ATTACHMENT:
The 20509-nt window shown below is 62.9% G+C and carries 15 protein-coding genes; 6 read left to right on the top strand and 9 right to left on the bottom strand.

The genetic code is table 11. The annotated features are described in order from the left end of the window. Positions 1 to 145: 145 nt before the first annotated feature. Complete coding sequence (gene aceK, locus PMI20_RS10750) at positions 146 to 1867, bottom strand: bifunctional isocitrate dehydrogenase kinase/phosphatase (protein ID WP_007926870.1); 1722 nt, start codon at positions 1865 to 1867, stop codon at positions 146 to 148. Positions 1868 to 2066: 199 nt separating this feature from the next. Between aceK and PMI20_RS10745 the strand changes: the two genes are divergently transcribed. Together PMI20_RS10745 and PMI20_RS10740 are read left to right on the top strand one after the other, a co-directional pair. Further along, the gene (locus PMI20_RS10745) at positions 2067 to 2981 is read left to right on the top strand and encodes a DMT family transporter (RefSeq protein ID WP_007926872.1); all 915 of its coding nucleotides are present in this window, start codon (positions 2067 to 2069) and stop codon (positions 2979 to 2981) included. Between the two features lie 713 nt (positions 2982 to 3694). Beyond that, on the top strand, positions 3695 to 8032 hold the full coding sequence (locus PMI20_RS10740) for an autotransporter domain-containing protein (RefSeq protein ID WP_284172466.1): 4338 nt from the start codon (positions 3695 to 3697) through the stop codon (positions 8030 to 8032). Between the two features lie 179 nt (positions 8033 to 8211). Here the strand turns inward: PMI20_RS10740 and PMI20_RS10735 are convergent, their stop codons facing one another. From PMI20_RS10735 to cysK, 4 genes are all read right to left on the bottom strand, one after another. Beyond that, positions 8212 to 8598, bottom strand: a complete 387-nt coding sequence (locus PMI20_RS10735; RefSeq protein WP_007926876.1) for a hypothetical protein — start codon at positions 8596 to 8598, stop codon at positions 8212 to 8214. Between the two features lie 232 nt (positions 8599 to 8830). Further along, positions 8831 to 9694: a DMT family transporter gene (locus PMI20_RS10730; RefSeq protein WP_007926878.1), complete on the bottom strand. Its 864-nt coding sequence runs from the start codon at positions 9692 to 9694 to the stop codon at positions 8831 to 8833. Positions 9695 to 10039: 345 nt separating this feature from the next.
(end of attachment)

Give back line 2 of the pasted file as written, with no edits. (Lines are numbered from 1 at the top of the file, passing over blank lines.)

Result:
The genetic code is table 11. The annotated features are described in order from the left end of the window. Positions 1 to 145: 145 nt before the first annotated feature. Complete coding sequence (gene aceK, locus PMI20_RS10750) at positions 146 to 1867, bottom strand: bifunctional isocitrate dehydrogenase kinase/phosphatase (protein ID WP_007926870.1); 1722 nt, start codon at positions 1865 to 1867, stop codon at positions 146 to 148. Positions 1868 to 2066: 199 nt separating this feature from the next. Between aceK and PMI20_RS10745 the strand changes: the two genes are divergently transcribed. Together PMI20_RS10745 and PMI20_RS10740 are read left to right on the top strand one after the other, a co-directional pair. Further along, the gene (locus PMI20_RS10745) at positions 2067 to 2981 is read left to right on the top strand and encodes a DMT family transporter (RefSeq protein ID WP_007926872.1); all 915 of its coding nucleotides are present in this window, start codon (positions 2067 to 2069) and stop codon (positions 2979 to 2981) included. Between the two features lie 713 nt (positions 2982 to 3694). Beyond that, on the top strand, positions 3695 to 8032 hold the full coding sequence (locus PMI20_RS10740) for an autotransporter domain-containing protein (RefSeq protein ID WP_284172466.1): 4338 nt from the start codon (positions 3695 to 3697) through the stop codon (positions 8030 to 8032). Between the two features lie 179 nt (positions 8033 to 8211). Here the strand turns inward: PMI20_RS10740 and PMI20_RS10735 are convergent, their stop codons facing one another. From PMI20_RS10735 to cysK, 4 genes are all read right to left on the bottom strand, one after another. Beyond that, positions 8212 to 8598, bottom strand: a complete 387-nt coding sequence (locus PMI20_RS10735; RefSeq protein WP_007926876.1) for a hypothetical protein — start codon at positions 8596 to 8598, stop codon at positions 8212 to 8214. Between the two features lie 232 nt (positions 8599 to 8830). Further along, positions 8831 to 9694: a DMT family transporter gene (locus PMI20_RS10730; RefSeq protein WP_007926878.1), complete on the bottom strand. Its 864-nt coding sequence runs from the start codon at positions 9692 to 9694 to the stop codon at positions 8831 to 8833. Positions 9695 to 10039: 345 nt separating this feature from the next.